I usually buy the uncooked wild version, but sometimes cannot make it to the store that sells that variety. I can buy pre-cooked, farmed, frozen version right down the street. What should I know about this variety of shrimp?
I don't eat farmed fish, but shrimp pretty much eat crap off the ocean floor anyhow... how bad can farmed be?
asked bysaikln (1457)
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on May 24, 2011
at 01:08 PM
Personally, I believe all (modern factory-) farming processes corrupt the meat they produce. Everything that was once instinct and second nature is now formulated, controlled conditions. By man, no less! I wouldn't trust it, like UncleLongHair*. They've actually already produced a GMO salmon, one that CAN EAT GRAIN, they're fighting it out over the need for labeling in congress or some other government body I can't remember.
*is that a reference to HK politics?
on May 24, 2011
at 10:30 AM
I have a "thing" about farm-raised seafood. There is farm-raised salmon, which sounds great on paper (cheap, sustainable, etc) but then you see this pale-looking stuff at the store, and realize it's the lightest shade of pink AFTER they add artificial coloring (meaning it must be white without it), and it tastes like cardboard. There were studies a while back that determined that farm-raised salmon actually had higher levels of toxic PCB's than wild-caught, and have less omega-3's, and were fed a bunch of fillers, antibiotics, and coloring agents. Now they're talking about introducing genetically modified salmon. So it looks terrible, tastes terrible, and isn't very good for you -- I won't even consider touching any farm raised salmon.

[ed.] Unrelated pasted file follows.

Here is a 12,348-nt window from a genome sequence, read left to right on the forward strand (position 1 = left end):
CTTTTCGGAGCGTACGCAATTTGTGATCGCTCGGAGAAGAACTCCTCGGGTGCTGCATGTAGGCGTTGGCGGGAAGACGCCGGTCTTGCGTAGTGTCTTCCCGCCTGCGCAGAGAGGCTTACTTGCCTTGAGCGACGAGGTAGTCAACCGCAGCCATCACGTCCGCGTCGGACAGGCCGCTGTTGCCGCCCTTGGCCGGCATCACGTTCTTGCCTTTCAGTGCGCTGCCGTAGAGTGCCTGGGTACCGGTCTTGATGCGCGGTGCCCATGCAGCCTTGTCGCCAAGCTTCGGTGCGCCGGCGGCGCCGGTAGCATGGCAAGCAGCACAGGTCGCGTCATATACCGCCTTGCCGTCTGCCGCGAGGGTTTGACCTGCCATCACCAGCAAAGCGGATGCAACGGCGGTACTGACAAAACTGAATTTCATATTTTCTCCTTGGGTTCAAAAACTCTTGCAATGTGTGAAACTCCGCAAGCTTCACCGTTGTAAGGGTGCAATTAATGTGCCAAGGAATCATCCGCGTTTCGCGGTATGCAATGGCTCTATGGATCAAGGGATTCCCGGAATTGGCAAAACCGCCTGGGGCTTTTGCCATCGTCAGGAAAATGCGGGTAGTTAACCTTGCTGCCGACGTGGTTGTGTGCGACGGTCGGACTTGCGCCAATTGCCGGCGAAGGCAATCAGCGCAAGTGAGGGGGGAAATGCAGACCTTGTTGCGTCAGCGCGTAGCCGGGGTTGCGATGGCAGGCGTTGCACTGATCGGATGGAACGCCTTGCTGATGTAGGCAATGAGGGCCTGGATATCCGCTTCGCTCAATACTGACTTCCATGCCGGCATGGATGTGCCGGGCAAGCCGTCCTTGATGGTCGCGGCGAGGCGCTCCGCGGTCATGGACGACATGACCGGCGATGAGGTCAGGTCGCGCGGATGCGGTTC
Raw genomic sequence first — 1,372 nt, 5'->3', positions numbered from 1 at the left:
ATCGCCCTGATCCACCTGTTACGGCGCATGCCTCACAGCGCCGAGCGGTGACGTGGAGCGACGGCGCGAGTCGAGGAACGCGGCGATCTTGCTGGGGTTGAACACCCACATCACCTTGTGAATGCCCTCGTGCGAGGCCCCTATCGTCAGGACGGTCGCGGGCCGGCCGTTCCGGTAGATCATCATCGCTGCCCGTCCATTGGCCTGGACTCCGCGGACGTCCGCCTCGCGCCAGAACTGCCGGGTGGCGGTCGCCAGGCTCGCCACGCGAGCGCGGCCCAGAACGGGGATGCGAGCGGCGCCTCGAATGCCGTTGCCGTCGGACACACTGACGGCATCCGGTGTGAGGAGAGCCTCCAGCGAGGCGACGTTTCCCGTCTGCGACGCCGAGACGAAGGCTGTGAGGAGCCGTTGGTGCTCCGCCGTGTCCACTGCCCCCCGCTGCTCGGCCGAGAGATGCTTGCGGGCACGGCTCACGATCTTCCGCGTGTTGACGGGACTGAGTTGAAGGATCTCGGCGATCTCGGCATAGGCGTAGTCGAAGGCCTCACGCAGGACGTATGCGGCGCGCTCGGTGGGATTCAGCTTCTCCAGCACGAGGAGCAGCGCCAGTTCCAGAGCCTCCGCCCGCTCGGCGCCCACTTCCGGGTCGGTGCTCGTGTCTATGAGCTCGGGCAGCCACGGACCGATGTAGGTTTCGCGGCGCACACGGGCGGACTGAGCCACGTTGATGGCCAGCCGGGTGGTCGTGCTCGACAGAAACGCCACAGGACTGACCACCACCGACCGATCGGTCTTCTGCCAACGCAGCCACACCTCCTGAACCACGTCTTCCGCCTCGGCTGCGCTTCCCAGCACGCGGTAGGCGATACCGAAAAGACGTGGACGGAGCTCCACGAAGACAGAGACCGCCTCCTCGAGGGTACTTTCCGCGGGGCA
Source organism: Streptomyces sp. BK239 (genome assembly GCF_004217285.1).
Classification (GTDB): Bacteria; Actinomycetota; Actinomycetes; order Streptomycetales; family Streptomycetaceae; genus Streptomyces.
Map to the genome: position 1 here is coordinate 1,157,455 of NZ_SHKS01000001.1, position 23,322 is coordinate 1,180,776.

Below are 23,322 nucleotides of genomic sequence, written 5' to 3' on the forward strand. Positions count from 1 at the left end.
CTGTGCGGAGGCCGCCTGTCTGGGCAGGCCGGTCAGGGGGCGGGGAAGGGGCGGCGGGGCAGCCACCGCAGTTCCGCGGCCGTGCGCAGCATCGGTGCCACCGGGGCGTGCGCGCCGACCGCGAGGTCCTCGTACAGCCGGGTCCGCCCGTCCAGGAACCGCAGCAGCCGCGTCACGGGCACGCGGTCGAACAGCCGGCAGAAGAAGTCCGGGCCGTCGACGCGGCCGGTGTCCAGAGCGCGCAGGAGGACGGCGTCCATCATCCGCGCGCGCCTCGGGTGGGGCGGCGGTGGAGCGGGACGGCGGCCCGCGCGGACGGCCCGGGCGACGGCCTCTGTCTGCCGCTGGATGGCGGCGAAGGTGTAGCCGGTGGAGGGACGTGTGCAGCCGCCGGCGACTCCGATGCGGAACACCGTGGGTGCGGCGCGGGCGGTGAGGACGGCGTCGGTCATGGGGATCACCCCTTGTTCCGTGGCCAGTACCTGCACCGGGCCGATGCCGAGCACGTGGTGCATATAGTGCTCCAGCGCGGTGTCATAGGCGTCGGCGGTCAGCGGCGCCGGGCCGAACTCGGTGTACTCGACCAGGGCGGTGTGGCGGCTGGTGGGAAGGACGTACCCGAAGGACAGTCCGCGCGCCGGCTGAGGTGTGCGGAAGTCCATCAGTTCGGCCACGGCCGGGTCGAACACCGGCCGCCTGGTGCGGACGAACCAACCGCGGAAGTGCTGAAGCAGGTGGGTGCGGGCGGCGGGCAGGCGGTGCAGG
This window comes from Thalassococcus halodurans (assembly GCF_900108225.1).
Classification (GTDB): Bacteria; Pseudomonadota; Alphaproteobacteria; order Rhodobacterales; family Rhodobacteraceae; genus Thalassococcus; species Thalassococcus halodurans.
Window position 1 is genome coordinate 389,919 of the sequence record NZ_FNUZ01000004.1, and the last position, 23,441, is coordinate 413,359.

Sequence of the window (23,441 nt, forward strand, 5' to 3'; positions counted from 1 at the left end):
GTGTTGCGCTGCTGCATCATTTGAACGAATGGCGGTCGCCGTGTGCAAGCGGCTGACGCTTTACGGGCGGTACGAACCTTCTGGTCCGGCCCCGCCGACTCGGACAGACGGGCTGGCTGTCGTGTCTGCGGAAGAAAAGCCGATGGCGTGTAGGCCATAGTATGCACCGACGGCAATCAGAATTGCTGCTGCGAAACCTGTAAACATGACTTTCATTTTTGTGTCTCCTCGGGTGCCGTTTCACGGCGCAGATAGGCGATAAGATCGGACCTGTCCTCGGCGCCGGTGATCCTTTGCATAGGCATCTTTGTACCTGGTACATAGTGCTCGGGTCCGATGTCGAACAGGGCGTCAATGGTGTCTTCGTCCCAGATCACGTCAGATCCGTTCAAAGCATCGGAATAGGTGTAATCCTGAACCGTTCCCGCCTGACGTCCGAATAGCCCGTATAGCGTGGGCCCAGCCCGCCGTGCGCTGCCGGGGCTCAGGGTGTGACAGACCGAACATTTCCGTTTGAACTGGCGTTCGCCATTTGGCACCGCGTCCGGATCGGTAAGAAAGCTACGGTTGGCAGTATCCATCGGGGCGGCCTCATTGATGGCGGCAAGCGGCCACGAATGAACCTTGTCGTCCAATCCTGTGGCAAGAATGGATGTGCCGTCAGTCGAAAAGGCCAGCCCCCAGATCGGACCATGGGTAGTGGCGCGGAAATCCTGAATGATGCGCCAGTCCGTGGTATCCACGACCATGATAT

Then farm-raised mussels which were also supposed to be a great idea (wild-caught mussels tend to be small and hard to clean), but they are soft and have absolutely no flavor. Farm raised mussels probably have less toxins than wild-caught, but I think filtering something besides farm water is what gives them their flavor and texture.
I suppose shrimp don't have a whole lot of color or flavor anyway, and are probably easier to farm raise than salmon. But given what they are doing with other kinds of seafood and my general mistrust of factory farm raised food of any kind, I always opt for wild shrimp, and if none are available, I just get something else. In my area, local wild caught blue fish are almost always available, and are cheap and rich in omega-3, so this is my "go to" cheap fish.
on May 23, 2011
at 01:39 AM
Mark Sisson doesn't seem to express too much concern: http://www.marksdailyapple.com/farmed-seafood-safe-nutritious/